cc licensed ( BY SD ) flickr photo shared by opensourceway
    A few years ago, I wrote a post about cursive handwriting, and it brought out several different viewpoints on the topic.  The one thing that I have learned is that many people are VERY passionate about this topic and are willing to talk about it for hours on end.  Because of the article, I was asked to talk about my viewpoints on a very short segment on Canada AM this morning.  I was extremely nervous since it was my first time on TV, but the opportunity was great because it actually pushed me to revisit the topic and my thought process a few years later from my original post.
    My basic argument on the show was that we do not necessarily need to get rid of cursive in schools (it is still in the Alberta curriculum) but that teachers have to be very cognizant of how they spend their time with students.  Time is always scarce, yet more things are coming our way.  Would I be comfortable that schools produced a student did not know cursive but could effectively communicate using a computer or mobile device? Probably. Would I be comfortable if a student knew cursive but had no idea how to communicate over a computer? Nope.  Would I prefer they could do both? Absolutely.
    As I thought more about cursive, it lead me to really think more deeply about reading and writing, how we learn, and how we can learn.  I thought that it was interesting that many people adamant about cursive being taught in schools used Twitter to communicate in real time with the show, host, and myself.  Do we take for granted the opportunities that we have to learn from one another?  Do we give these same opportunities to our students?  Sometimes we talk about school being the same for our kids, but ultimately, I want it to be better for our students as I think that we all would.  That is why we have to take a hard look at what we teach, and more importantly, how we (everybody) can now learn.
    So from my research, I think that I focused more on literacy, learning, and creativity, than cursive specifically.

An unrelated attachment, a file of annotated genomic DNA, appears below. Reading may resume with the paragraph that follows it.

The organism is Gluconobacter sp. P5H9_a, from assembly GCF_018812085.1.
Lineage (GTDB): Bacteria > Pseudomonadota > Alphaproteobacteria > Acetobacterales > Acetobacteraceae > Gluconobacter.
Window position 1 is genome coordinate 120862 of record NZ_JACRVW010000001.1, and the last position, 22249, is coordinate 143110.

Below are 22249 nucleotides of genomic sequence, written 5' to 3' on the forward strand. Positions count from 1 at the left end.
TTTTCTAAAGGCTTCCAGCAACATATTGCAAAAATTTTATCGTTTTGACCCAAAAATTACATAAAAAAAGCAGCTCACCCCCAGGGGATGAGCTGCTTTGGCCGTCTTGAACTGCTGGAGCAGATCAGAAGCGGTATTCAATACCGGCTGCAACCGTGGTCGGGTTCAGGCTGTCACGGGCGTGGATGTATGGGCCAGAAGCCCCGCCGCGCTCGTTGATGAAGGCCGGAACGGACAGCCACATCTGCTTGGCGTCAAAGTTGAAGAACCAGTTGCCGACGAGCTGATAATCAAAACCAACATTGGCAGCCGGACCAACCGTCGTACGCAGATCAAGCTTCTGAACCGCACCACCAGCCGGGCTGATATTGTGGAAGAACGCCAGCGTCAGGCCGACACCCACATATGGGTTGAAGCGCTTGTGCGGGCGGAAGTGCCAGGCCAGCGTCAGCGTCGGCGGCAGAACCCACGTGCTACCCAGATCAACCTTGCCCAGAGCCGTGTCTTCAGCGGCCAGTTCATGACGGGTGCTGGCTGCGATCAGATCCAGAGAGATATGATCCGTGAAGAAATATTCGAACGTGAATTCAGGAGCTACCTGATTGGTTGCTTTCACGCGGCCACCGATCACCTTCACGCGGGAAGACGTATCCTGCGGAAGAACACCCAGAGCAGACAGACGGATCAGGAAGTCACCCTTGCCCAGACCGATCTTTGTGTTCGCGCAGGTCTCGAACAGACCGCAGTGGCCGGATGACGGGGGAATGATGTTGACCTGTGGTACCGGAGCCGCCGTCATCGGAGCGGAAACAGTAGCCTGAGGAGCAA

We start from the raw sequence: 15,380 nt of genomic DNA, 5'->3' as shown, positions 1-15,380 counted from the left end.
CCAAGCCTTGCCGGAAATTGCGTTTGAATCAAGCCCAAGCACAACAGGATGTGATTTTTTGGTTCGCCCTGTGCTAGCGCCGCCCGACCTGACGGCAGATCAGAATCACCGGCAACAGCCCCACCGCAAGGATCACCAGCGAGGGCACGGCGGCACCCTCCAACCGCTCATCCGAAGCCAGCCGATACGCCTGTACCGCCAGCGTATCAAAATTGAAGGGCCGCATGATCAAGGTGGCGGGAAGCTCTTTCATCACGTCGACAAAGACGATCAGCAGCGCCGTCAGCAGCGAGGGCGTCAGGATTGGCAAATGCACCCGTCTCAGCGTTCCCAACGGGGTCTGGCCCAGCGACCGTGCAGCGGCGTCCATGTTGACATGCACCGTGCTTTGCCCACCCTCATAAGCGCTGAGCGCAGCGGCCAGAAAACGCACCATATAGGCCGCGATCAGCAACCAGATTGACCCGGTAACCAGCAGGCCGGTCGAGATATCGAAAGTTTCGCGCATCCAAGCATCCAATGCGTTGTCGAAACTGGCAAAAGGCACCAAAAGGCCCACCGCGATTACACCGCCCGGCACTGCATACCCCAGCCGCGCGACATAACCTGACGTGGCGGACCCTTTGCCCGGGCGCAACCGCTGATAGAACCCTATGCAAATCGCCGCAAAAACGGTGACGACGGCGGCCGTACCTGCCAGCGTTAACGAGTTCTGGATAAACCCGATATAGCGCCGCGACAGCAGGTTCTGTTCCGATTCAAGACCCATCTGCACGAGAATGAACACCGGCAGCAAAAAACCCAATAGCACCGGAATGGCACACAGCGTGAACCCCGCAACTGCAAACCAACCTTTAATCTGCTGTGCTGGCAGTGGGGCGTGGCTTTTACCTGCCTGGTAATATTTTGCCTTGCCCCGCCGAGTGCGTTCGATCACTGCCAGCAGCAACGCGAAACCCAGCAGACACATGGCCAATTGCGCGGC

Traditional literacy is the foundation of learning
    When I use the term “traditional” literacy, I am talking about how many people think of literacy which would be basic reading and writing (and talking as well).  Basically if someone cannot read and write, they are going to have trouble in all other areas of school.  Many people have the notion that if students aren’t cursive writing, they are not writing at all as displayed in a comment I read in this blog making a case for cursive:
    “Writing is important and the less we start teaching our kids the more illiterate and lazy we will become.”
    Although the tone is a bit much, I do agree that writing is important, but not necessarily cursive.  If I can get a student to write more that is better, and as David Crystal states, kids are reading and writing more than ever, just maybe not with the same tools that we used as kids.  One teacher I talked to this morning said she did not want to “torture” her kids with cursive and if they hate it, I wonder if it is really necessary if there are other ways to encourage reading and writing?  I remember having to read novels over and over again when I did not enjoy them at all.  I would sneak off to the library and read Sports Illustrated whenever possible but never allowed to read that in class.  Was the teacher trying to instill a love of fiction, or promote reading and writing?  If I didn’t have access to sports magazines as a child, I am not sure that I would have developed the same love of reading.
    What if instead of having a student write in a “traditional journal” with cursive, they wrote in a blog?  Instead of the student writing in their book once, and the teacher responding, you ask the student to write a post and respond to five others? Instead of writing once, you have them learning from each other and writing a minimum of six times (if they choose not to respond to the comments they receive on their blog).  I hated writing as a child because cursive was hard and was physically exhausting yet I love writing in my blog (over 500 posts in less than three years).
    Kids can still be writing (more), maybe just not always using cursive.
    Literacy is continuously changing
    As a colleague pointed me to a thought by Paulo Freire, he shared that (paraphrased) literate means better able to read the ‘world’ rather than the ‘word’ and that we must spend a great deal of time on developing literacies. The National Council of Teachers of English states:
    As society and technology change, so does literacy. Because technology has increased the intensity and complexity of literate environments, the twenty-first century demands that a literate person possess a wide range of abilities and competencies, many literacies.
    I think of my niece Raine being able to create videos at a young age, yet not ever hearing that she is doing anything of the sort in school.  Isn’t she missing out on a huge component of literacy right there?